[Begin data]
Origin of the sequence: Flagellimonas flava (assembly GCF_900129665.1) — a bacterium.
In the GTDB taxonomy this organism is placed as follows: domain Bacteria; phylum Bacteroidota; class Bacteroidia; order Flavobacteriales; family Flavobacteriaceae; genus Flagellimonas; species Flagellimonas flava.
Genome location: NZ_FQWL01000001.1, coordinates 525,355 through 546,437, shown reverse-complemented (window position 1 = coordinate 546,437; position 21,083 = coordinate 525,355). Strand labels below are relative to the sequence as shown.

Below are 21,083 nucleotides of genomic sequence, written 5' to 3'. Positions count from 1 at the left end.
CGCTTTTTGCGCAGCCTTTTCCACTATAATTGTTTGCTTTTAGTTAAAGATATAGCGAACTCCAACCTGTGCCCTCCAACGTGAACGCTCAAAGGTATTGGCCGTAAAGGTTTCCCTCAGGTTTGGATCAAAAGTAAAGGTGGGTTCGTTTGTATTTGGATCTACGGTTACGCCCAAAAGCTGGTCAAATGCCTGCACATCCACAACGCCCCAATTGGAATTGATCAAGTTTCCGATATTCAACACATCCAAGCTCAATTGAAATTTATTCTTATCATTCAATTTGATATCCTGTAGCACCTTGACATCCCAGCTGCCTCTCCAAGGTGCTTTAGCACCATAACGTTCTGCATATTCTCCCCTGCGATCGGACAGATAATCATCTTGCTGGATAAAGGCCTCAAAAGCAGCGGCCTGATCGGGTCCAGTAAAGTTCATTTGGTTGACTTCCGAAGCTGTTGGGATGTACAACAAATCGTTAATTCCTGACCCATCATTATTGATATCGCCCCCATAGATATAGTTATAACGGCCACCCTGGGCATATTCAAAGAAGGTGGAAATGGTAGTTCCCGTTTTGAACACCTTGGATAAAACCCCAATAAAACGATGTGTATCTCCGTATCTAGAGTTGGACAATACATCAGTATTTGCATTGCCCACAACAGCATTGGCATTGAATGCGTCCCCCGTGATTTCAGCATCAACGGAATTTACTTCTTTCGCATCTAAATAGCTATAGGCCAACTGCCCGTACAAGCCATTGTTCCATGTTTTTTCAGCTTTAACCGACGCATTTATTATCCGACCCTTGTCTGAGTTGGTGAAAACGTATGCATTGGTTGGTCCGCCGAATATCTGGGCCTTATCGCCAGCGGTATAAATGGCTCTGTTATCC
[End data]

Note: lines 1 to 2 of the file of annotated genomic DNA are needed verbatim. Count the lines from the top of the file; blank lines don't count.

Origin of the sequence: Flagellimonas flava (assembly GCF_900129665.1) — a bacterium.
In the GTDB taxonomy this organism is placed as follows: domain Bacteria; phylum Bacteroidota; class Bacteroidia; order Flavobacteriales; family Flavobacteriaceae; genus Flagellimonas; species Flagellimonas flava.